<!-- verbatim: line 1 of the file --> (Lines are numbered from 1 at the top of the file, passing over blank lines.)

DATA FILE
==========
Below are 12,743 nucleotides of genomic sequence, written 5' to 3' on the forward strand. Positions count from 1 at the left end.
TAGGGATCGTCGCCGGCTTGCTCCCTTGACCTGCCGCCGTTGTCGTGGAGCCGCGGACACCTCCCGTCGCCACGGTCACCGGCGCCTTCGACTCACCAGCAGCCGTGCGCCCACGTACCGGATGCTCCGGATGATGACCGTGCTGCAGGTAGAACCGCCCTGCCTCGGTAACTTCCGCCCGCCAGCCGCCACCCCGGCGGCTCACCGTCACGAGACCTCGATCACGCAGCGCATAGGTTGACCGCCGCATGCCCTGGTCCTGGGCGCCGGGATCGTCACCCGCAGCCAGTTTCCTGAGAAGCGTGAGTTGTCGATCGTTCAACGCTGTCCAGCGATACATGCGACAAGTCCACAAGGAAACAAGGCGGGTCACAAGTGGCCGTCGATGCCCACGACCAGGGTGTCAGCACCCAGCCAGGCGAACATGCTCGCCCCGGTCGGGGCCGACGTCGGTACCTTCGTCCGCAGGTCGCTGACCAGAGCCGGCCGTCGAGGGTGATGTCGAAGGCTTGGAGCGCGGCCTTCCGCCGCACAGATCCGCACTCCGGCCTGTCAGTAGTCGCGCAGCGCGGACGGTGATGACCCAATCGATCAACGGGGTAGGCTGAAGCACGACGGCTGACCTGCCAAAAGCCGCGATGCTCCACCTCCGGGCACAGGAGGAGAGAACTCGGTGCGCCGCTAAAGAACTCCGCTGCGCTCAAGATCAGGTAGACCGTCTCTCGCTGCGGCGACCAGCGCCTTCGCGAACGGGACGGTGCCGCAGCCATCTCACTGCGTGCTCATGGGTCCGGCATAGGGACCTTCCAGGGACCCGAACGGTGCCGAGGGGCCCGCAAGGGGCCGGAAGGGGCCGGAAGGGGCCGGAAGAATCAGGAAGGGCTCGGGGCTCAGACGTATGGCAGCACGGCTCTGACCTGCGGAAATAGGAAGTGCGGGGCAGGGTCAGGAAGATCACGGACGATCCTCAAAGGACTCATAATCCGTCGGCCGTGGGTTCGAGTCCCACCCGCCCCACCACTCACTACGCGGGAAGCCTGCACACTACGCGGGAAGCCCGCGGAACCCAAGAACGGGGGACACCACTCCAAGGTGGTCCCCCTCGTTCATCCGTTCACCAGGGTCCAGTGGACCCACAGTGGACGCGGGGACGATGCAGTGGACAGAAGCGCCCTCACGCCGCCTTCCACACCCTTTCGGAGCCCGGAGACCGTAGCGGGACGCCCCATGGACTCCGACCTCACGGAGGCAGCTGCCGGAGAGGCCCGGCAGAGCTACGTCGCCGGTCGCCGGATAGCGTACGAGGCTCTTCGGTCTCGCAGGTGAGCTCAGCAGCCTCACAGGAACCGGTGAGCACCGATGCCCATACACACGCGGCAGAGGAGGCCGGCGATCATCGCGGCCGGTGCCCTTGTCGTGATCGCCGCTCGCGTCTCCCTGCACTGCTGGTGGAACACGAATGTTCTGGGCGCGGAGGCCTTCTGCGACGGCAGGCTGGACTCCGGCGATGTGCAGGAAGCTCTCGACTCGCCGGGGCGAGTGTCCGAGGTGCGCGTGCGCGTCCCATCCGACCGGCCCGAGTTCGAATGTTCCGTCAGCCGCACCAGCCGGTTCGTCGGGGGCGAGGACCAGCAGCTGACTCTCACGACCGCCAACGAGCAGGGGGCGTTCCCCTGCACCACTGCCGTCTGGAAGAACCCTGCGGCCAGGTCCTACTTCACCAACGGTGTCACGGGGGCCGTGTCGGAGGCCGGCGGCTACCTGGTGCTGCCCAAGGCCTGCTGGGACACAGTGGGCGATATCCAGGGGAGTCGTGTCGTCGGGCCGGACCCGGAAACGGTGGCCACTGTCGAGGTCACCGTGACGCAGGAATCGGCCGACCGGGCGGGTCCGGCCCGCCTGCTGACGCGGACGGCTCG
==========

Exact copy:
Below are 12,743 nucleotides of genomic sequence, written 5' to 3' on the forward strand. Positions count from 1 at the left end.